ETFs Aren’t Always the Most Cost-Effective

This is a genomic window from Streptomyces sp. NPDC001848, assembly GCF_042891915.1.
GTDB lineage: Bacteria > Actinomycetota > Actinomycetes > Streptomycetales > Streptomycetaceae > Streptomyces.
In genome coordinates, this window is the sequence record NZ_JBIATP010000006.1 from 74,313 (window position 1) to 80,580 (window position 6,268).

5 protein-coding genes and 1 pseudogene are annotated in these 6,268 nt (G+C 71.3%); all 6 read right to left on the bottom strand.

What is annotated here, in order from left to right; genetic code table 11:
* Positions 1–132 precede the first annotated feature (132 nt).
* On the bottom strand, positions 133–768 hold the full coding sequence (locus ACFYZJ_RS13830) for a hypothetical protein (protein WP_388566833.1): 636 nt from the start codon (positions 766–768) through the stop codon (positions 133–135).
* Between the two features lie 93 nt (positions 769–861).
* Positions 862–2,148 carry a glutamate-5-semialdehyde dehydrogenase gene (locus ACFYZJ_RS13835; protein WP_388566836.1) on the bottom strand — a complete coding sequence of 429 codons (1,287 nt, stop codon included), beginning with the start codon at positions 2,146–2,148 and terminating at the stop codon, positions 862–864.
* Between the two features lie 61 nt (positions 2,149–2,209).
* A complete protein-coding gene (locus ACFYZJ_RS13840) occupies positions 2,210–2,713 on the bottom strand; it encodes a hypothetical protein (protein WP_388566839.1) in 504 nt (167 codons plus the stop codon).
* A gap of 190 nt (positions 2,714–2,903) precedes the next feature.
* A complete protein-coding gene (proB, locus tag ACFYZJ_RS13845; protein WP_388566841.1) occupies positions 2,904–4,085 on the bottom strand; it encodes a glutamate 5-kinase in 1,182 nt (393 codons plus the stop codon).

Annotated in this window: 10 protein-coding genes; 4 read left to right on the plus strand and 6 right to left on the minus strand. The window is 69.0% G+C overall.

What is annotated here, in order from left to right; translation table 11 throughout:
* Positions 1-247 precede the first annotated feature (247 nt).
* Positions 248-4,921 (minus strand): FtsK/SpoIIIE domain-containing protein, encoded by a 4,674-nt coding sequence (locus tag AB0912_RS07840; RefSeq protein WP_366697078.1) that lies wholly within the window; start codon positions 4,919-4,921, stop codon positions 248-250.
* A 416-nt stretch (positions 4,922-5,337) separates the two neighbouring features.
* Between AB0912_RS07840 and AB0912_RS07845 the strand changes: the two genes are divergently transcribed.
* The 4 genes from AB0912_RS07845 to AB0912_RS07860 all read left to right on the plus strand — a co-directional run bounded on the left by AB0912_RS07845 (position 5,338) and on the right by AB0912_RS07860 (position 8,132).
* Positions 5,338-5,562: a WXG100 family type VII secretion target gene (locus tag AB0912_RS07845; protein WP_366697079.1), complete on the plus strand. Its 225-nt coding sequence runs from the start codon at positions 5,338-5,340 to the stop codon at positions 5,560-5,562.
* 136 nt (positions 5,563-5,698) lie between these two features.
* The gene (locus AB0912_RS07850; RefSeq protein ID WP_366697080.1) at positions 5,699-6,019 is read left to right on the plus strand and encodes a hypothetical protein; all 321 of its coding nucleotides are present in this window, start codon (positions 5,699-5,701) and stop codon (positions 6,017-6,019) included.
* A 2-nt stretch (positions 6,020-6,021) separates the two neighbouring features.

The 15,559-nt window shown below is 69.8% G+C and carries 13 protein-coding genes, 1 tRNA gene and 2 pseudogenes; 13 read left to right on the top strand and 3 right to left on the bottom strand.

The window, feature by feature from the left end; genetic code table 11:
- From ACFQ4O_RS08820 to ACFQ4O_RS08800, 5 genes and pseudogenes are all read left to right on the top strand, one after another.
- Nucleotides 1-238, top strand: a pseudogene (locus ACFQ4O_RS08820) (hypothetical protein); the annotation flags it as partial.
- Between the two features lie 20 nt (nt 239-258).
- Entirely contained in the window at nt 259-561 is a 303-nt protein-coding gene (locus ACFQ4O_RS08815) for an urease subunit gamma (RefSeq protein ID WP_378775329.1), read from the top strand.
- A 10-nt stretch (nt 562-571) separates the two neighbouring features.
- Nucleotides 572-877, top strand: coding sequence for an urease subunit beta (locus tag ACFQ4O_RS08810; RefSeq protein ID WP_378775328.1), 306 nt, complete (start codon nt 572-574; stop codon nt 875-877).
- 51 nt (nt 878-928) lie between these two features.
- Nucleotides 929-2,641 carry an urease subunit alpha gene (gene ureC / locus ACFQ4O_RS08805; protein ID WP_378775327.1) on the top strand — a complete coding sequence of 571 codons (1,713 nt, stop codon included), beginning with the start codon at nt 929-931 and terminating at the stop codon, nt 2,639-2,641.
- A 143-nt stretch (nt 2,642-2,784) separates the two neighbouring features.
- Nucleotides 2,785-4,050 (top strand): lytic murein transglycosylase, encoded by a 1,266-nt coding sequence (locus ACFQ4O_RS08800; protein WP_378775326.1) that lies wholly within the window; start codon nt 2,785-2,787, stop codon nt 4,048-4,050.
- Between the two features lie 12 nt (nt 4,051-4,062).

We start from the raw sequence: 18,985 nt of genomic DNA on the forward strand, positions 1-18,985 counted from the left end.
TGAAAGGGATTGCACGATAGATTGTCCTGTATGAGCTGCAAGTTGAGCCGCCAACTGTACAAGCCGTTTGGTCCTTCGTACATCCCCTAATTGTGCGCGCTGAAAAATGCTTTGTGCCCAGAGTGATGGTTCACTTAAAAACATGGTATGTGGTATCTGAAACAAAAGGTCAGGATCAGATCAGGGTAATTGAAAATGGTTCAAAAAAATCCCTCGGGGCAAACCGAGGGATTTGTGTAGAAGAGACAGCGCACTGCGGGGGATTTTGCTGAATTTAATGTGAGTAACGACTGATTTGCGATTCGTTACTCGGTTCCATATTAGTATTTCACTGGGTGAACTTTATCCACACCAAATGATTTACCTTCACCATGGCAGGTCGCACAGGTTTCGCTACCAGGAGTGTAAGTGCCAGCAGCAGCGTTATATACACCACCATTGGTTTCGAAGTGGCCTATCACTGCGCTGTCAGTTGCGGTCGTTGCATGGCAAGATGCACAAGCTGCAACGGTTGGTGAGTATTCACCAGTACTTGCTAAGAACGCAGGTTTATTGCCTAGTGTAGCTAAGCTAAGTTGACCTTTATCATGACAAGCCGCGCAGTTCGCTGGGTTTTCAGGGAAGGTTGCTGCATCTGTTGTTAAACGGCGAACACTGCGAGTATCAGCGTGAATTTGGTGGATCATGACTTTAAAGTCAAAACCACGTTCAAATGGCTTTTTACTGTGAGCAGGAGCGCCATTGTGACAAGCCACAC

Over the last few years there has been a lot of media attention on ETFs (exchange traded funds) and how they have precipitated a “fee war” in the asset management industry. Large asset managers like Vanguard and BlackRock have been accused of inciting a “race to the bottom” in investment management fees, squeezing margins for the industry. We have always been of the opinion that the shift from “high-cost” beta inherent in a lot of traditional mutual funds into lower-cost indexed products is a net benefit for the investing public. While it is the case that for large, vanilla indexed ETF products costs have continued to move lower, this article from Institutional Investor explores a paper that examines the dynamics of ETF fees across the entire industry. The paper cites that at the end of 2018, although there were 28 ETFs which offered an expense ratio at 5 basis points (BPS) or lower, the average annual net expense ratio (when weighted by net assets) across the entire industry actually rose slightly in 2018. The analysis performed by the authors of the paper separates ETFs into two categories; “passive” or “other.” The “other” bucket of ETFs consists of ETFs that are considered more complex and are either actively managed or follow a passive mandate that might be utilizing leverage or an “enhanced” index. The authors of the study found that investors in “passive” ETFs saw expense ratios decrease in 2018, and therefore, the catalyst behind the increase in the average annual net expenses ratio is a result of investors investing new money (or shifting existing money) into more expensive ETFs. While this makes intuitive sense, the results of the study are surprising given how much attention is paid in the media to fee compression from ETF products. Two of the main takeaways from the article are that investors, of all types, should not assume that buying an ETF means that you are utilizing the most cost-effective option, and that there is an appetite from investors to pay higher fees as long as the product is differentiated from traditional beta and can add value to their portfolio.